And unlike trips I have made in the past where home waits for me at the end with it’s familiarity, it’s comfort, it’s warm embrace, I don’t know what waits for me at the end.

Mostly, I’m down with whatever it is, whether it’s an end or a beginning or something in between, as long as it’s not a burning cauldron of demons and fallen angels like those renaissance paintings hanging all over Italy seem to imply.

Life IS a trip, and although at sixty-one it seems that life is indeed short, like a humorous Facebook meme once declared, it’s the longest damn thing we’ll ever do.

So we might as well enjoy it, while we can.

The Author (on the right)

Copyright 2019 by Ilona Elliott

7 Comments

  1. It IS a wild ride and all we can do is hang on and enjoy it! Like you, I find myself pondering the journey to the destination that is in the not too distant future. What amazes me is how fast it all has gone by… Geeze – no fair! But even though the road ahead is much shorter than the road behind, but that doesn’t mean it will be any less of an adventure. It will just be a different sort of adventure than we’ve been used to. One accompanied by more snap, crackle and pop for sure!! Ouch! Since my GPS says, at least today, I haven’t arrived at that final destination (which I know will be more amazing that we can ever imagine!) I’ll put up with the Rice Krispie sounds. Ha!

    Let me see if I can explain better…a rock can for sure crush scissors (slam!!), and scissors can naturally cut paper (snip). But paper can cover up a rock and make it looks like it’s not there (magic!). Better? 😉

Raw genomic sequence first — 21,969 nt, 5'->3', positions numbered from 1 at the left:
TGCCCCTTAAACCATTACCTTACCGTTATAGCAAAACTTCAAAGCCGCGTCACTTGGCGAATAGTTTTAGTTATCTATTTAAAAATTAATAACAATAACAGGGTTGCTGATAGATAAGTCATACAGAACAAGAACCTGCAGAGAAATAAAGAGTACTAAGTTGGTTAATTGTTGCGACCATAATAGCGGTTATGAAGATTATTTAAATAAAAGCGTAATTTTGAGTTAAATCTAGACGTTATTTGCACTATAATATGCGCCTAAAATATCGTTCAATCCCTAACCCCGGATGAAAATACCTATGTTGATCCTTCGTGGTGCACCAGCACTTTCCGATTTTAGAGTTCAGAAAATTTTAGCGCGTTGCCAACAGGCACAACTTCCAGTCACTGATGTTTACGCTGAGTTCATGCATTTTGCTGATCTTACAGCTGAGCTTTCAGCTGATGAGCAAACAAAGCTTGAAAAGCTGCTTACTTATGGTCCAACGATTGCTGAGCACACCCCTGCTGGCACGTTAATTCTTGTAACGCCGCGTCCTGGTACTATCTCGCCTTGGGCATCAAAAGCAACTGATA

Liked by 1 person

  2. just wrote about this in my personal journal (letters to my children) I wrote that getting older makes me think about dying . . but thinking about dying makes me think about LIVING!

    Liked by 2 people

  3. Hi Ilona. Well that’s a fascinating tidbit that you worked in an art gallery, I don’t think I knew this (or can’t remember you sharing about it). I bet there are all kinds of stories and recollections you could spin off that world, from when you were in it, that way. But right now I have to admit I’m feeling rather like a clueless lunkhead with a bag of flour for a brain because you’ve mentioned painting here and I’m trying to remember if I knew more about that (about you). Is this something that’s been on hiatus in favor of essaying/writing, life 101 so on and soforth?

    Liked by 1 person

    • Well TF I don’t know that I have talked a lot about art, but I did watercolors for years, then collage, and most recently acrylics. I still play sometimes when I’m in the mood. I have sold a few, but never work very hard at selling them since it seems to take a lot of the joy out of the process. Now I do some jewelry and writing for creative outlets, and spend a lot of time seeking inspiration online but not as much actually doing art. I think mostly I just love hanging around with artists TF. I’m a bit of a bottom feeder that way, feeding off the creativity of others alot. I did a little photography in the beginning and learned the composition, design, and color theory that I later applied to painting, but I never had the eye for it like you do. I love love your B/W stuff and appreciate that talent you have since I never could get my values quite right.
      Hope you enjoying our crisp clear weather this week and that the snow in the hills didn’t damper any of your plans lately.

      Liked by 1 person